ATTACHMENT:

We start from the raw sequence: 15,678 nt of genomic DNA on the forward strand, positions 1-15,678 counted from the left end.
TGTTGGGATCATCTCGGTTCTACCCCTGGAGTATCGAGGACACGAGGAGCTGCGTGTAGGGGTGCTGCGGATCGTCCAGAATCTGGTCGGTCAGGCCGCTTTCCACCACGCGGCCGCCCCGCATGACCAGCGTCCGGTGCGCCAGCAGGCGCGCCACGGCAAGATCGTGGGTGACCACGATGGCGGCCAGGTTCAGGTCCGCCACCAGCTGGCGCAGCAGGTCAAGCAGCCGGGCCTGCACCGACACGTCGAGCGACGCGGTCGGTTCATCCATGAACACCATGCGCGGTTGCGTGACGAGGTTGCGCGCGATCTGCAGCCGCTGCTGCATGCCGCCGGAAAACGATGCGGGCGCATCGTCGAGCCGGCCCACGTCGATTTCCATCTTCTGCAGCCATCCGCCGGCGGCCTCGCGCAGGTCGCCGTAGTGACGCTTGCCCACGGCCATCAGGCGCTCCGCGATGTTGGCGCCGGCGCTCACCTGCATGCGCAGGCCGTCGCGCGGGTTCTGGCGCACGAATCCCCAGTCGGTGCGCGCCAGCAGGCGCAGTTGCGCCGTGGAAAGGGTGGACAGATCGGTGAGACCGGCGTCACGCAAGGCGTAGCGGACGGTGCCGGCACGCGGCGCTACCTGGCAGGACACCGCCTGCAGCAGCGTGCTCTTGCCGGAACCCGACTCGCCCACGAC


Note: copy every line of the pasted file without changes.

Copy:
We start from the raw sequence: 15,678 nt of genomic DNA on the forward strand, positions 1-15,678 counted from the left end.
TGTTGGGATCATCTCGGTTCTACCCCTGGAGTATCGAGGACACGAGGAGCTGCGTGTAGGGGTGCTGCGGATCGTCCAGAATCTGGTCGGTCAGGCCGCTTTCCACCACGCGGCCGCCCCGCATGACCAGCGTCCGGTGCGCCAGCAGGCGCGCCACGGCAAGATCGTGGGTGACCACGATGGCGGCCAGGTTCAGGTCCGCCACCAGCTGGCGCAGCAGGTCAAGCAGCCGGGCCTGCACCGACACGTCGAGCGACGCGGTCGGTTCATCCATGAACACCATGCGCGGTTGCGTGACGAGGTTGCGCGCGATCTGCAGCCGCTGCTGCATGCCGCCGGAAAACGATGCGGGCGCATCGTCGAGCCGGCCCACGTCGATTTCCATCTTCTGCAGCCATCCGCCGGCGGCCTCGCGCAGGTCGCCGTAGTGACGCTTGCCCACGGCCATCAGGCGCTCCGCGATGTTGGCGCCGGCGCTCACCTGCATGCGCAGGCCGTCGCGCGGGTTCTGGCGCACGAATCCCCAGTCGGTGCGCGCCAGCAGGCGCAGTTGCGCCGTGGAAAGGGTGGACAGATCGGTGAGACCGGCGTCACGCAAGGCGTAGCGGACGGTGCCGGCACGCGGCGCTACCTGGCAGGACACCGCCTGCAGCAGCGTGCTCTTGCCGGAACCCGACTCGCCCACGAC